Although the overall crime rate decreased last year, the number of homicides increased by 4 percent statewide, according to data in the Crime in Tennessee 2011 report that was released last week.
According to the report, the homicide rate bucked a two-year trend of continued declines, increasing to 375 victims, of which 56.7 percent knew their offenders.
In 2009, 472 people were murdered. A year later, Tennessee experienced a sharp drop of 112 fewer homicide cases, bringing the 2010 total to 360 people.
Despite the increase in 2011 of reported homicides, this is the third year in a row that the statewide crime rate, which fell by 1.7 percent, has decreased compared with the previous year.
The state has seen crime drop a total of 4.6 percent since 2009, said Kristin Helm, public information officer for the Tennessee Bureau of Investigation, in a press release.
“The largest majority of crimes reported were committed against property, at more than 58 percent, which is a decrease of 2.5 percent from the previous year,” Helms said. “Crimes against persons also decreased approximately 2 percent, however, crimes against society increased 3 percent.”
The number of domestic violence cases also rose, making up more than 52 percent of all crimes against persons.
The statewide trend mirrors that of preliminary statistics the Federal Bureau of Investigation and the U.S. Department of Justice released in December 2011, as part of the annual Uniform Crime Report.
The results, which have not yet been finalized, revealed that the number of violent crimes reported in the first six months of 2011 declined by 6.4 percent when compared with figures from the first half of 2010.
“Safe neighborhoods are the underpinning of our nation’s prosperity, and this Department of Justice has made protecting the American people from violent crime a top priority,” said Attorney General Eric Holder in press release. “The results of the 2011 preliminary Uniform Crime Report show that the decline in violent crime in recent years has continued.”
Holder said much of the credit should be given to state and local agencies, as well as federal prosecutors and agents who have increased participation through “shared efforts to hold accountable those whose illegal activity spread fear” into communities throughout the country.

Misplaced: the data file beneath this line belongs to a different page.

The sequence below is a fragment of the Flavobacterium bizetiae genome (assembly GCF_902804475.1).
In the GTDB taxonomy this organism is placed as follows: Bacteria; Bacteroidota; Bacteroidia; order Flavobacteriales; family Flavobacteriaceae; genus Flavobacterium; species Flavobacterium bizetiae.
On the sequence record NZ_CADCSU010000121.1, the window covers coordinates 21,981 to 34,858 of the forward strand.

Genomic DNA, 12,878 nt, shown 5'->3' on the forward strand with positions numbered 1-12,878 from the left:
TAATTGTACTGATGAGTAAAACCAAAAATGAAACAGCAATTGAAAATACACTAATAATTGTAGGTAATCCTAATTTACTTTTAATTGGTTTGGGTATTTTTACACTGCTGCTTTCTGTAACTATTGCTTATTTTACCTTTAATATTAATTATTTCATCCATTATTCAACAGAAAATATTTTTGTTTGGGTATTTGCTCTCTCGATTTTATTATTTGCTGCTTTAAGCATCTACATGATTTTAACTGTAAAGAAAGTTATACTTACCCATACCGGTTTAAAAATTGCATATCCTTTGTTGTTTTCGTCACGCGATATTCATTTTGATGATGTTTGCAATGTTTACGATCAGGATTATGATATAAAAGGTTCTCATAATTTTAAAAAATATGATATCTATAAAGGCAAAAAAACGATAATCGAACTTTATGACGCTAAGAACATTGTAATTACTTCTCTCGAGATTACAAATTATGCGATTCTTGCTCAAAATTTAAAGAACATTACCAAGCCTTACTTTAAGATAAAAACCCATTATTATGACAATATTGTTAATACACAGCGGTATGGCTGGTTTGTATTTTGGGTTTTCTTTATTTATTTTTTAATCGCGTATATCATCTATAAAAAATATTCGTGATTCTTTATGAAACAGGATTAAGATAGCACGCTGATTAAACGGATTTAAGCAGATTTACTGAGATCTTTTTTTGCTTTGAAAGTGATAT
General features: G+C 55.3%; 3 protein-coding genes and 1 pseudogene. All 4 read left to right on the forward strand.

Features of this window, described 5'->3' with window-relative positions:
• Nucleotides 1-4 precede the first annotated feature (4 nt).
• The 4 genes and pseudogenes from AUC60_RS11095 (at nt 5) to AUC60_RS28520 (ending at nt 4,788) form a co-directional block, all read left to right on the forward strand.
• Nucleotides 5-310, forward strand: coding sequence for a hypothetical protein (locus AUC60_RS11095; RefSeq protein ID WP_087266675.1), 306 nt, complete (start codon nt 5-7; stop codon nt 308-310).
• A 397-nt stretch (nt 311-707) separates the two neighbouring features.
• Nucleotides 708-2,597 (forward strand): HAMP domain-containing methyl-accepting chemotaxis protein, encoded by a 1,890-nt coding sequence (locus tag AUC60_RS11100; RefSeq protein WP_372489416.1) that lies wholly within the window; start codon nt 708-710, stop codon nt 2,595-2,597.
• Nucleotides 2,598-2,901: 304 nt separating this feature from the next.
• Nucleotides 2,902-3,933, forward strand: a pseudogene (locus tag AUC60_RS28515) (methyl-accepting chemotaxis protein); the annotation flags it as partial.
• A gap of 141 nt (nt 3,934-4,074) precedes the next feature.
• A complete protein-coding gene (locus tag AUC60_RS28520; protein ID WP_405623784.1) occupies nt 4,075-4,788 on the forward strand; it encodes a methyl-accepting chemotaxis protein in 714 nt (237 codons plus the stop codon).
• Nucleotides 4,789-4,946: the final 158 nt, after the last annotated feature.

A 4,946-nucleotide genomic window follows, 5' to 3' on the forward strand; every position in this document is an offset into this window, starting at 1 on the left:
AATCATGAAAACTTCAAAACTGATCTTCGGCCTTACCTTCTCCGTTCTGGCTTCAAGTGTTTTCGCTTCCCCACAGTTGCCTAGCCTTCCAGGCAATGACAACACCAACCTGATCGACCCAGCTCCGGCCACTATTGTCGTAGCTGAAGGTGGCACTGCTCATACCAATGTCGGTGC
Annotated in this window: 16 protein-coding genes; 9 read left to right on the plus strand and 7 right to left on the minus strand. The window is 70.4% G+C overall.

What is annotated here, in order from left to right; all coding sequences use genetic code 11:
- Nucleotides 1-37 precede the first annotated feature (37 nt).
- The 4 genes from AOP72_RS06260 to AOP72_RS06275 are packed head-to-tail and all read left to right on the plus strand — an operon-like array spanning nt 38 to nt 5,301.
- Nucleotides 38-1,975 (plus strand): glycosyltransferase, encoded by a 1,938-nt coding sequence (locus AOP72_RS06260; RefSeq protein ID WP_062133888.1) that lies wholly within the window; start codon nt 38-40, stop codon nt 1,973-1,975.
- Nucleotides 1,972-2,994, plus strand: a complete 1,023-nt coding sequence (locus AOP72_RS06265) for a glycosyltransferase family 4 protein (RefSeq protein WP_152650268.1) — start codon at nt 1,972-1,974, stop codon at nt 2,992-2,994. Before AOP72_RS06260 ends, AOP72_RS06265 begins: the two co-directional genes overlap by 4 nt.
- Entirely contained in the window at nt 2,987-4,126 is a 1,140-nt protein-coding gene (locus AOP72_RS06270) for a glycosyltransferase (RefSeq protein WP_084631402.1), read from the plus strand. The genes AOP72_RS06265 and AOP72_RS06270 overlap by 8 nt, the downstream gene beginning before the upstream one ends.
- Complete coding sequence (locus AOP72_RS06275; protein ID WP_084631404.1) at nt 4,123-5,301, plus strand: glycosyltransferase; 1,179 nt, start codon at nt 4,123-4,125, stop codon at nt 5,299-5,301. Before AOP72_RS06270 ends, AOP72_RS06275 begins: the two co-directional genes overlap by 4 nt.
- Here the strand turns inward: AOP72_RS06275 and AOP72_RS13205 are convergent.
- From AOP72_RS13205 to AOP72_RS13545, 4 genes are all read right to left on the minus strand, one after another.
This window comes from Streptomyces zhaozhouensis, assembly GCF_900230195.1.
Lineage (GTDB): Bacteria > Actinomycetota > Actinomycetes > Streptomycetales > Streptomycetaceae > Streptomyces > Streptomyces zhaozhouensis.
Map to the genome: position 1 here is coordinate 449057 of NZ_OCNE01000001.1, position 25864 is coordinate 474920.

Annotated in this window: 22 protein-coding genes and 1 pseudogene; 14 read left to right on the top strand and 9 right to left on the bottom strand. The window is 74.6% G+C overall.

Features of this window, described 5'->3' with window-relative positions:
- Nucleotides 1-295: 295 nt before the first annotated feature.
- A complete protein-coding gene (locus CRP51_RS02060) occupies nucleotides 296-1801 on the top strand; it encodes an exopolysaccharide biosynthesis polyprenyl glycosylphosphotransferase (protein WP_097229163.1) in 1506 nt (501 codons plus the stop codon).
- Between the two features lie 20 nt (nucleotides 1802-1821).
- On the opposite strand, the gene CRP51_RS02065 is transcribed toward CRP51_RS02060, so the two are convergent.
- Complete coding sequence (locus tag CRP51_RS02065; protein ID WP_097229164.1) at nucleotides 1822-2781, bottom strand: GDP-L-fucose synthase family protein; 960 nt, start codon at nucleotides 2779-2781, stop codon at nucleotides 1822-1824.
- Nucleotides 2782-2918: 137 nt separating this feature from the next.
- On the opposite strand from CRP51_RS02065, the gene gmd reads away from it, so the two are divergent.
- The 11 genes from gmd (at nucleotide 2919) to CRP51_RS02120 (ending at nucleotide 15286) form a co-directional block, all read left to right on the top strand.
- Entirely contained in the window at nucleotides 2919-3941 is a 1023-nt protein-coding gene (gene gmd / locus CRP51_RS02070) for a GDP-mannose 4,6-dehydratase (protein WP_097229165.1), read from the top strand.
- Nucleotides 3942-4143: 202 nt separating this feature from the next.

“We have targeted violent criminals involved in gang-related activity from Florida to California, organized crime networks in cities across the United States and drug trafficking organizations that extend beyond our borders,” he said.
Ensuring that state law enforcement agencies have the necessary resources is critical to keeping the positive momentum going, he said.
“Although we can all be encouraged that violent crime rates continue to decline nationwide, it is clear that we must remain vigilant as more work remains to be done,” Holder said.
Perhaps the most troubling statistic, he said, is the surge in law enforcement fatalities.
For the second straight year, law enforcement fatalities nationwide rose by 13 percent in 2011 with 173 federal, state and local officers killed in the line of duty, according to preliminary data compiled by the National Law Enforcement Officers Memorial Fund in Washington, D.C.
In Tennessee, five law enforcement officers were killed in the line of duty, three of which died responding to domestic violence incidents in Memphis, Dickson County and Wartburg, located in the eastern section of the state.
Another officer was shot and killed after responding to a robbery at a pawnshop in Chattanooga, and in May 2011, a trooper died in Smyrna while escorting members of the U.S. Air Force Thunderbirds to an air show.
“In recent months, we have seen an alarming spike in law enforcement fatalities,” Holder said. “This is appalling and unacceptable, and it is why we will continue making investments to provide life-saving equipment.”
He said the law enforcement community also recognizes the importance of crime prevention, reducing recidivism rates, and supporting reentry programs for recently released offenders.
“We will continue to support our state and local partners,” Holder said, “in implementing the tough, smart policing policies that we know make a difference in the fight against violent crime.”